Knowledge of keystroke logging was held in a fairly close circle, shielded from new employees. Therefore, I did not find out about it right away. Granted, I do not like the idea of anyone being allowed to track keystrokes, as that provides all the information needed to login as me on the network and possibly additional websites, etc. However, the network monitoring policy that frustrated me the most began when “questionable” sites became blocked, inaccessible to users on the network. Some of the obvious sites you would think of were on the list of blocked sites (Gaming, Personal Email, MySpace) but also blocked were those not so obvious sites (Personal Banking, LinkedIn, YouTube, Random Blogs). Many times during the day I would be blocked from information on the Internet I needed to do my job, such as tutorial videos on YouTube or programming help on a blog. The “straw that broke the camel’s back” for me was when I received a LinkedIn Connection request from the owner, but I was not allowed to accept it while on the company network. How can the site be considered valuable and reputable enough for the owner to use it to connect to employees during work hours but not reputable enough to actually allow them to reciprocate while on the job? It was as if we were being asked to “Do Less.”

“So then do something about it”

If working at this place was so dreadful, why did I continue to work there? Well, for one, I didn’t have the option to create a rock opera about Dracula (I kid). But as stated above, I truly believed that the company would grow and along with that would come personal opportunities. The key benefits to working for this company were:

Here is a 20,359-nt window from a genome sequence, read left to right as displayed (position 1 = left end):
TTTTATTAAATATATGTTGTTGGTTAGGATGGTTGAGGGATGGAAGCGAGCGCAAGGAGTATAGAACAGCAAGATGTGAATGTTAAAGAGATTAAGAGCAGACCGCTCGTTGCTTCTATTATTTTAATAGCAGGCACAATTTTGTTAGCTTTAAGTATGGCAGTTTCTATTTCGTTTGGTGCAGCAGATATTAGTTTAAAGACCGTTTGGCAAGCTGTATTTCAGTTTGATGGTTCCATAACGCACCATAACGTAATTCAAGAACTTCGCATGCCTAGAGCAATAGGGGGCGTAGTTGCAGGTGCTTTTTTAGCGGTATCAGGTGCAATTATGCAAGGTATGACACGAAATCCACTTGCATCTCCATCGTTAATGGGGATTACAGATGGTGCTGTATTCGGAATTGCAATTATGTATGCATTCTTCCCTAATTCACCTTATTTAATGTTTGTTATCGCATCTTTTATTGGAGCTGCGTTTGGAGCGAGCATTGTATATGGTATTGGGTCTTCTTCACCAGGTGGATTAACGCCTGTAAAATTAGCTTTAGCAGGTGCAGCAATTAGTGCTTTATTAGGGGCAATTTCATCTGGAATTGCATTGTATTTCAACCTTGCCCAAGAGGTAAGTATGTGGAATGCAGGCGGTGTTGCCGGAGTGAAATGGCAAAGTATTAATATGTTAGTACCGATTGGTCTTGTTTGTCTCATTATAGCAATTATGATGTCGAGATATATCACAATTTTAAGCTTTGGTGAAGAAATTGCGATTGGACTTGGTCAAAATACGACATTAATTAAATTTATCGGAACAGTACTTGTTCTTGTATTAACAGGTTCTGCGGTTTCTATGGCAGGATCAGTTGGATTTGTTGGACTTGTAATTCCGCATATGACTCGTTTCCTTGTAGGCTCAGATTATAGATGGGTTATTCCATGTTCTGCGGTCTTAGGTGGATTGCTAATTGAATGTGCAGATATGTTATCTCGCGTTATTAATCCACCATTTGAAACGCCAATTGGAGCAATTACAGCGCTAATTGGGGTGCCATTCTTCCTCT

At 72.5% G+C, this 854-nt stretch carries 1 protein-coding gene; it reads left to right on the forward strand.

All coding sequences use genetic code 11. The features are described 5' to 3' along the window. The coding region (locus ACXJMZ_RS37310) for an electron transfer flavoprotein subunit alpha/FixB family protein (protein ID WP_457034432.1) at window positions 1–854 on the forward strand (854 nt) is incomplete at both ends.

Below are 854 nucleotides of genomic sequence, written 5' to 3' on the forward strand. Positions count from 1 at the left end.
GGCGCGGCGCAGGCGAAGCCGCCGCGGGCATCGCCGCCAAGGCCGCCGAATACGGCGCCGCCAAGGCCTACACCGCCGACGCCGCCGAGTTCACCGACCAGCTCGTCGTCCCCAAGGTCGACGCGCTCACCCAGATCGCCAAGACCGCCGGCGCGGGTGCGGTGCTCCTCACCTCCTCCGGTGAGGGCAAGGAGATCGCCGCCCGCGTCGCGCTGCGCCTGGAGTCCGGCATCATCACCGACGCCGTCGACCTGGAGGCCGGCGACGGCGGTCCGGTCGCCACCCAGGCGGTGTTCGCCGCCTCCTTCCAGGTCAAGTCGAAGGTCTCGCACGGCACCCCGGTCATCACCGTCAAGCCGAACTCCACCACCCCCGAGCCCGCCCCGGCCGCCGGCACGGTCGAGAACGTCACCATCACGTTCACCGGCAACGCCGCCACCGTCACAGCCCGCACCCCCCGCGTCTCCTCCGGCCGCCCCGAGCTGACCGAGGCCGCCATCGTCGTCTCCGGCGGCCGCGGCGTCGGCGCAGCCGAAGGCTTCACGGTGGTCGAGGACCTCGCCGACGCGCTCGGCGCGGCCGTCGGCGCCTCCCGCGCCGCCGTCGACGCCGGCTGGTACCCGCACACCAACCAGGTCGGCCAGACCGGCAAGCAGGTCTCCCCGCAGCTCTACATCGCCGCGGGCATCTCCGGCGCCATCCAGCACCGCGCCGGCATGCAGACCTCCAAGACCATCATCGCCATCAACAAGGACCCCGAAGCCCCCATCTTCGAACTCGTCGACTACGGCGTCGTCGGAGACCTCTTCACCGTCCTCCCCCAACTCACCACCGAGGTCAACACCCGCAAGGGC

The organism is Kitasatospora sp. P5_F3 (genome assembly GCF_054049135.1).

• Growth Potential
  • I was given tremendous amounts of responsibility early, which was frequently a rewarding challenge
  • I viewed the job as a resume builder, thinking that I could land any job after about 3 years
  • My colleagues were great to work with and are some of my best friends today
  • I got to work on brand new Microsoft technologies

“It’s really good, Peter. I just don’t understand it”

3 posts now have revolved around my time working at this company. It’s time to get to the point by explaining what I learned by constantly having to “walk on egg shells.”

  • It pushed my leadership ability to a new level. I was forced into making technical leadership decisions within a short period of time after beginning the job. Because of the high turnover, I went from being the 3rd most experienced technical person in the company to the 1st. This meant that I had to learn to make decisions without the reliance of someone who had relevant experience.
  • I learned when and how to speak up, to voice my opinion.
  • I learned that it is important to be able to articulate the points for or against a decision.
    • When responding negatively to news about a decision, I learned to be able to describe reasons why a decision made me uncomfortable.
    • When presenting, it is important to start with an “Executive Overview”; don’t assume that the audience knows immediately what you’re talking about.
    • When selling an idea, I learned to prepare for critique and to validate benefits.

Perhaps most importantly, I began to understand how stressful it can be to own/bootstrap your own company. For the owner, his or her entire livelihood is at stake every day. The occasional emotional response to bad news can be expected.